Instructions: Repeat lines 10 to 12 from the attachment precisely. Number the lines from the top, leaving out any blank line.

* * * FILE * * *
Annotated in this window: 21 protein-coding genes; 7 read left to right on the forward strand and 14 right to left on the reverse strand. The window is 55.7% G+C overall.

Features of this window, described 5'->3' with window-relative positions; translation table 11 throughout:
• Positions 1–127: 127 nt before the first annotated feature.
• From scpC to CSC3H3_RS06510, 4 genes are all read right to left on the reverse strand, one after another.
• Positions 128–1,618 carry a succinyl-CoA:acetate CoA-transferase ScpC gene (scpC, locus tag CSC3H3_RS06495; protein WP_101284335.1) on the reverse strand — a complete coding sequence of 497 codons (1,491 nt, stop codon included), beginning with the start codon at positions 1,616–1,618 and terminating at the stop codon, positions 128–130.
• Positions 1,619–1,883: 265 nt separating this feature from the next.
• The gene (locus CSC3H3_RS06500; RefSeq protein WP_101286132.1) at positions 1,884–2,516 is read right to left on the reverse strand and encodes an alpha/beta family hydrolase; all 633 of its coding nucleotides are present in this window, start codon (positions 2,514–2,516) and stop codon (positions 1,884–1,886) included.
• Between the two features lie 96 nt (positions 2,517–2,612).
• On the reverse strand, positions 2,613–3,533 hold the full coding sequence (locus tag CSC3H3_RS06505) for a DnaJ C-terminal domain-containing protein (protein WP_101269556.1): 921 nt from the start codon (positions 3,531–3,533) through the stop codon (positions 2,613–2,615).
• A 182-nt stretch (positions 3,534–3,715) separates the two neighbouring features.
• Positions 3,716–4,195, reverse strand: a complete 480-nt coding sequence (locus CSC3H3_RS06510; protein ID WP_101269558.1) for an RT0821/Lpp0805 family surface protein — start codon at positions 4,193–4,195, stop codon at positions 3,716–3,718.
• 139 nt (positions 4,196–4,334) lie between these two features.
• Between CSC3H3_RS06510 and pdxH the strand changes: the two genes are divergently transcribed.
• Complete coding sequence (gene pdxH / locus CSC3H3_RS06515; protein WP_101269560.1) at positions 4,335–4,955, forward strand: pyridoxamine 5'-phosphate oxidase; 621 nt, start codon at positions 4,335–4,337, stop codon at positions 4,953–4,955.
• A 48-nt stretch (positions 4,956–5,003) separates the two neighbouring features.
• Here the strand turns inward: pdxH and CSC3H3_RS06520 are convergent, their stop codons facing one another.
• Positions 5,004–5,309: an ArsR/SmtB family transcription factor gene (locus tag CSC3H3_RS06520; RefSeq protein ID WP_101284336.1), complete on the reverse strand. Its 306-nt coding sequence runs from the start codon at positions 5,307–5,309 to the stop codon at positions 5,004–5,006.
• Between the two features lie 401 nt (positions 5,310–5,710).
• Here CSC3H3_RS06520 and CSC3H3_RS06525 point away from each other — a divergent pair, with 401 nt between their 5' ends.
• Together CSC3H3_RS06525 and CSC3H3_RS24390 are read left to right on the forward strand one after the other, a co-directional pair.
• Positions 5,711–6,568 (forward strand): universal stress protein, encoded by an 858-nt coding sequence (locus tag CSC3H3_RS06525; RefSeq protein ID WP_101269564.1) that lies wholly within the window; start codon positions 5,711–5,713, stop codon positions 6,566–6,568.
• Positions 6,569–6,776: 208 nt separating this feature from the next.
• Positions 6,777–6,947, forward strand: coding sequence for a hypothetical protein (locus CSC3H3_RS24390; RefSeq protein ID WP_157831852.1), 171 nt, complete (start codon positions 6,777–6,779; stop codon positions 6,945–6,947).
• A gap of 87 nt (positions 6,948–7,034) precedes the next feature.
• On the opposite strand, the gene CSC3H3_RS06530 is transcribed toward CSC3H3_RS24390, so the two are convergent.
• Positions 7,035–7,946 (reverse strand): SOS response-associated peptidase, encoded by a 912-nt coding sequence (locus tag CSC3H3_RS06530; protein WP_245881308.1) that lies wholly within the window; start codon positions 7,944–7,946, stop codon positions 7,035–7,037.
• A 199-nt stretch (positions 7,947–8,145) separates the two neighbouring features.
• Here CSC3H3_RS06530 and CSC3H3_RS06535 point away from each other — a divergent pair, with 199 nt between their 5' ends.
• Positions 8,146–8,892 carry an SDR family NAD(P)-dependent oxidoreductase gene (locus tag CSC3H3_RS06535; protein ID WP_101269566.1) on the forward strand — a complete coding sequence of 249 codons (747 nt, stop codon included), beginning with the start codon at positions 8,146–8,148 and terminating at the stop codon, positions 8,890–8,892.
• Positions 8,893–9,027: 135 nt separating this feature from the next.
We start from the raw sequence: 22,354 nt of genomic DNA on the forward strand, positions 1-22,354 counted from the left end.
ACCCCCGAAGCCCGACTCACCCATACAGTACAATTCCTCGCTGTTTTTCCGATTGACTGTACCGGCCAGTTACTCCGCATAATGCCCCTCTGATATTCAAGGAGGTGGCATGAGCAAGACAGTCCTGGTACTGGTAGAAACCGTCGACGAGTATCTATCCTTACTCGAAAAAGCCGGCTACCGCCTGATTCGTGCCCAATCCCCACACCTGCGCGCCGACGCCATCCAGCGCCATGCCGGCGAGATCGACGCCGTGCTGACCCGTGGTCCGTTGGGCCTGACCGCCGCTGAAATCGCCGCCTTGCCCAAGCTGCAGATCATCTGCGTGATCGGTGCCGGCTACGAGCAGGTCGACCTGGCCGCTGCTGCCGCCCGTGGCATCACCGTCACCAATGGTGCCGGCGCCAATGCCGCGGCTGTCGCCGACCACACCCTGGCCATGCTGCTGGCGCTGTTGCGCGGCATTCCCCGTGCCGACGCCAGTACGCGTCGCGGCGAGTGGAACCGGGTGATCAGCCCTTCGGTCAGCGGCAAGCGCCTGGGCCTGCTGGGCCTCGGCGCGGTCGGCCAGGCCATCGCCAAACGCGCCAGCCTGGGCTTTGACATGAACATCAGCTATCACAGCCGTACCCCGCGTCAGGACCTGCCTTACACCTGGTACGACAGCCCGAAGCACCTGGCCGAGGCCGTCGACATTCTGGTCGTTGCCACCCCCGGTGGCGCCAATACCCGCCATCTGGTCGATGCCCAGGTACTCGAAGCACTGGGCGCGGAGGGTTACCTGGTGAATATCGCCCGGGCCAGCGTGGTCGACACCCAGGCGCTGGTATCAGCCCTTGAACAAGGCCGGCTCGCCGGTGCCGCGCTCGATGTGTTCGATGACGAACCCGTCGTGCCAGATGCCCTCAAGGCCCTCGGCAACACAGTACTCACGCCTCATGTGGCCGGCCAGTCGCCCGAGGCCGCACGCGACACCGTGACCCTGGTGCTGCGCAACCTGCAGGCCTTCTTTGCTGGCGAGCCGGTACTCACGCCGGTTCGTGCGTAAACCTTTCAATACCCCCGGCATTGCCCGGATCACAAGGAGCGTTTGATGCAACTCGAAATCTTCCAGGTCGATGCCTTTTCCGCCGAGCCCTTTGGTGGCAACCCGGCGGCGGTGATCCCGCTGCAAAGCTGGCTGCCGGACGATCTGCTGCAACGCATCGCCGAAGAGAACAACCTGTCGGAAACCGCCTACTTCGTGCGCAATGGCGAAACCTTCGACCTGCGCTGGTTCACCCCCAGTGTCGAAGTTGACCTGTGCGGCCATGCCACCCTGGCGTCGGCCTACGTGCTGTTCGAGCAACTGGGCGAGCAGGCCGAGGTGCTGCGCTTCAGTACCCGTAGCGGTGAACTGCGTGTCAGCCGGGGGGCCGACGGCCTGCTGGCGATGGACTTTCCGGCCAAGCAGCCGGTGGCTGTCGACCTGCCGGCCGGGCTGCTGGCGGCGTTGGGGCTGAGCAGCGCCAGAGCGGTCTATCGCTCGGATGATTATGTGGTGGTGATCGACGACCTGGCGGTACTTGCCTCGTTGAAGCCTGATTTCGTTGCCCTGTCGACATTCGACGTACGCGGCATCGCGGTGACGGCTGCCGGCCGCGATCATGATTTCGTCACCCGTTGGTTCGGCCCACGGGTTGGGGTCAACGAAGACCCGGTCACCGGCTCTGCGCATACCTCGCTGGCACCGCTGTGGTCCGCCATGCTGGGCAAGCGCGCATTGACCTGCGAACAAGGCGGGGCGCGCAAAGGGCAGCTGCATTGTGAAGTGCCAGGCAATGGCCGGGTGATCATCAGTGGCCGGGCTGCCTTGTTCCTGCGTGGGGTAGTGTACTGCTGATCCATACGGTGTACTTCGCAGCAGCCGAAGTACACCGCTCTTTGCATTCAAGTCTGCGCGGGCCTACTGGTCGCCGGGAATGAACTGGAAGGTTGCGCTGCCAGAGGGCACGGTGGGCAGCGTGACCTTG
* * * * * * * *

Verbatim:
• A 182-nt stretch (positions 3,534–3,715) separates the two neighbouring features.
• Positions 3,716–4,195, reverse strand: a complete 480-nt coding sequence (locus CSC3H3_RS06510; protein ID WP_101269558.1) for an RT0821/Lpp0805 family surface protein — start codon at positions 4,193–4,195, stop codon at positions 3,716–3,718.
• 139 nt (positions 4,196–4,334) lie between these two features.